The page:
questions or just say, “What was your country like?” or “Can
I ask about your religion?” It can be as simple as saying “Hi,”
or offering a neighbor some tomatoes from your garden. The
formal welcoming model is based on grassroots interactions.
We need to focus more on our similarities than our differ-
ences. Refugee parents have the same issues with their teen-
agers that inner city parents might have.
JL: Building cultural competency. Buffalo Police Department recruits now receive training. Captain Nichols and I
coordinate presentations from various groups. It’s helpful for
police officers to begin to understand cultural norms and differences. There are some cultures that don’t shake hands, or
believe that looking someone in the eye is disrespectful. Of
course, in American culture, it means something completely different.
We also need to listen well, and be directly responsive,
not just decide what we think everyone needs.
SS: Although newly arrived Americans feel welcomed,
they can also feel that they’re losing their culture and iden-
The support has to match the many newly arrived Ameri-
cans. They face many challenges—learning English, securing
safe and affordable housing, and obtaining employment, as
well as assimilating and adapting to a new life.
The experience can be challenging for both younger and
older generations. The younger generation often faces pressure; they can get into violent groups, get into trouble, be
arrested, maybe deported, or worse, killed. There must be
cultural programs to help young people succeed.
There should be more resources to advance girls’ education. In some of their cultures, it’s normal for girls to get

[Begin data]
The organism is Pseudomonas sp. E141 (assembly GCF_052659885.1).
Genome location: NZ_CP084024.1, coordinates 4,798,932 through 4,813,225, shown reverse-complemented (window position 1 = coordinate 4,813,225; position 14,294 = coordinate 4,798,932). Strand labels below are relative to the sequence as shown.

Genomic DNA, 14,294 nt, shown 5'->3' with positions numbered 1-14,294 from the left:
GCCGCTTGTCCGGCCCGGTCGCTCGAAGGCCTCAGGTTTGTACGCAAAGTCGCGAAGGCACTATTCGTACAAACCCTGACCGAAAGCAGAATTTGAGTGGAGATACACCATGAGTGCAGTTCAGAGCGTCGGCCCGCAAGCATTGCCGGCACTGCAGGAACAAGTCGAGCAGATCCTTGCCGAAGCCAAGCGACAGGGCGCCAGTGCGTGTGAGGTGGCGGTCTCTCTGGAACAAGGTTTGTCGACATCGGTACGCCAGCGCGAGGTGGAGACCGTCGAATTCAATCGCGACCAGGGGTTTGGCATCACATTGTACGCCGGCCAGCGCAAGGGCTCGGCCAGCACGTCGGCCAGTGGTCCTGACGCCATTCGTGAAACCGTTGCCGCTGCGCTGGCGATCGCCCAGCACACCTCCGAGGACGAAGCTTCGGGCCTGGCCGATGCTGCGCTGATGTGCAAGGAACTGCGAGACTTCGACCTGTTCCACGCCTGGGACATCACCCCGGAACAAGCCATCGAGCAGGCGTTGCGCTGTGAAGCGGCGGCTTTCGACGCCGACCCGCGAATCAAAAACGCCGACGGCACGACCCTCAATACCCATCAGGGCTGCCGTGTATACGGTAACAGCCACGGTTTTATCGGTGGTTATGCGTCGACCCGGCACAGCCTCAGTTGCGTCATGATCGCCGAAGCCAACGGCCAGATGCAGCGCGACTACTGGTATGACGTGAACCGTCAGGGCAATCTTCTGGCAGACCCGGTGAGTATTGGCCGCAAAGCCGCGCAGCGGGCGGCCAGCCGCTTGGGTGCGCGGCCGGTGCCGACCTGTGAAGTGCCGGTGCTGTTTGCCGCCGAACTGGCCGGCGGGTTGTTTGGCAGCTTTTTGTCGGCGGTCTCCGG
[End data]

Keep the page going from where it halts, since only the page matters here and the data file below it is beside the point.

married and leave school. There should be early intervention
programs focusing on life skills and the culture of working,
having a family, and continuing your education.
JS: We’re missing the ball on getting “English language
learner” students ready for career and college, and shortchanging them if we only prepare them to pass the Regents.
Our assessment strategy, which drives curriculum, needs to
shift. Teachers must facilitate student collaboration. Our students come from forty-five different countries—we need to
have them “own their learning.”
Jana Eisenberg is a longtime contributor to Spree.
“IT’S HELPFUL FOR POLICE OFFICERS
DENISE PHILLIPS BEHAG:
TO BEGIN TO UNDERSTAND CULTURAL
NORMS AND DIFFERENCES. THERE
ARE SOME CULTURES THAT DON’T
SHAKE HANDS, OR BELIEVE THAT
LOOKING SOMEONE IN THE EYE
IS DISRESPECTFUL. OF COURSE,
IN AMERICAN CULTURE, IT MEANS
SOMETHING COMPLETELY DIFFERENT.”
“THE UNCERTAINTY IN THE POLITICAL
CLIMATE CREATES CHALLENGES FOR OUR
CLIENTS; IT’S LIKE A GRAY CLOUD. THEY
WORRY. BUT THEY ARE ALSO RESILIENT.”